A number of girls sprained or broke something while in-country. I didn’t think of mine as an “injury” per se; that was a term for the guys. In my case, a Chinook (one of the big double-rotor choppers) took off too soon after letting us off back near our barracks. It was an old trick pilots used to blow our skirts up in our faces. Unfortunately, it also blew our prop bag, which had an unusually heavy board game in it, into my ankles, sending me head over heels. I landed so hard that I pulled a muscle off my groin and broke my wrist. Initially I thought I’d be in a cast for a month; Saigon headquarters agreed to let me stay in-country. After a month, they found I’d need to be in a cast for another 5 months. It was a pain in the neck, but it also was a great conversation starter. Guys would come up and ask me what happened. I felt very lucky to be allowed to stay in country.
What was it like to visit the soldiers in the hospitals?
It was a mixed bag – for the guys who were doing well, we could talk and joke around; they were always so appreciative. It was much more difficult if the guys were badly hurt; we tried to keep our smiles on, but it would be difficult. We just tried to let them know that we cared, without letting any tears slip out. My worst experience – and the most moving – was in Danang visiting the USS Sanctuary (a Naval Hospital). They were trying to stabilize a few guys so they could fly them to Japan. I remember one of them probably wasn’t going to make it. We went through a “psych ward” where the guys simply weren’t in the real world any more. They weren’t malingering; their minds simply couldn’t handle it anymore. These were cases of traumatic stress at its worst; I’ve always wondered whether the doctors were ever able to put some of them back together mentally.
How was the transition returning home to the United States?
I landed at Travis Airport on Wednesday, flew to my parents’ home in Denver on Thursday, found out the University calendar had been moved forward a week, flew to DC on Sunday and started back at grad school on Monday. I stayed with family friends a couple weeks while I found an apartment and a part-time job. This was the worst culture shock of my life. Being back in the States was weird, anyway; everything seemed superficial. Students were worrying about dates, grades, what to wear, etc., when I’d just been in a place where life-and-death decisions were being made. Being in DC, there were occasional choppers flying overhead; I’d automatically look up – I could locate where it was and what kind of chopper. There were also 21-gun salutes for visiting heads of state; I almost ended up under my desk a couple of times. I think I was lucky, however, to have had a very rigorous graduate program. It gave me something to do, which I enjoyed and kept me occupied; I would have floundered if I had come home without a job.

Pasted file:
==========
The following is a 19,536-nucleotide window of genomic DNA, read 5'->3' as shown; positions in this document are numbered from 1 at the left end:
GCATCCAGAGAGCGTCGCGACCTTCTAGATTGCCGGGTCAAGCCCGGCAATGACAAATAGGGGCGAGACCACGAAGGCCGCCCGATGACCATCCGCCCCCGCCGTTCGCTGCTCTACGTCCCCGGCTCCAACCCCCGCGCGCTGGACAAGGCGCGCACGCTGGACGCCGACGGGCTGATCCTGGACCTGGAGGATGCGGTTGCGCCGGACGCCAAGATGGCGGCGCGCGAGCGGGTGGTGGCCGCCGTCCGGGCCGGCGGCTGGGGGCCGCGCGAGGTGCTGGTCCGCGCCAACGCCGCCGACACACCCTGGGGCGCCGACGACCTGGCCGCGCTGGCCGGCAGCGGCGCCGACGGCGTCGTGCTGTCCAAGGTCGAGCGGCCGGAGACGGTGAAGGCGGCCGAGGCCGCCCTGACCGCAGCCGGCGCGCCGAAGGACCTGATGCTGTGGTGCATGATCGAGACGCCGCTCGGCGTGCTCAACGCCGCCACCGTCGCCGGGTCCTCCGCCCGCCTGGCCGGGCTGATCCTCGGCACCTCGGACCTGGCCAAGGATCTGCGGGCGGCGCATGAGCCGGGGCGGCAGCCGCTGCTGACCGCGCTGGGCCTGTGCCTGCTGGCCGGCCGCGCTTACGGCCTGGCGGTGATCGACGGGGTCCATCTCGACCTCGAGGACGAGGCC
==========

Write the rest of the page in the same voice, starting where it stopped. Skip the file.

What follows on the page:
Most people have no idea that we were even there. I don’t want people to look at us as heroes; we weren’t. We were just young women doing a job that was amazing and different from anything else (true of both Vietnam and Korea). It was a unique group in a program that couldn’t have existed elsewhere; the guys in Vietnam and Korea were really isolated. It also wasn’t just a bunch of girls playing silly games and having fun in a war zone. We were all college graduates, a little bit older (not much) than the average GI. We were there to boost morale and to provide “a touch of home”, showing that people cared about them. We had to keep our own feelings hidden; we couldn’t have a “down” day. It was more difficult than it sounds.
How do you feel Veterans think of your time having served with them? Have any Veterans expressed their feelings to you directly?
A few have – many times we get a “Welcome home” from vets. Many have noted that they didn’t see any Donut Dollies anywhere in-country; I usually try to explain that there were only 627 of us from late 1965-1972 for the whole country. At the most, I think there were only about 120 Donut Dollies in-country at any one time.
What are your fondest or most interesting memories of your time serving in Vietnam?
Far too many to relate – and most of them involve the GIs. Often, they were so shy around us; some were actually tongue-tied and could hardly talk to us. Once our chopper had to make an unscheduled stop, which was a few hundred yards from some guys working; while we were waiting, two guys got up their courage to come over to talk to us. They could hardly say anything; finally, one of them asked if they could just hold our hands. So we sat at the edge of the Huey and held hands with them while we talked. The one guy said, “This is so cool!”
One day a couple guys in Danang asked me to go with them to one of the orphanages. We did this occasionally on our days off, although this was a different orphanage than we usually went to. The orphanage had a babies’ room; one of the men, a tough-as-nails Sergeant, told me he couldn’t go in there because he just couldn’t handle it. When I asked why, he told me I’d find out. I went in with his Captain and was devastated by the sight of a couple dozen cribs with tiny infants, most too listless to cry. These two guys visited every chance they got, one holding the infants, the other playing with the small children.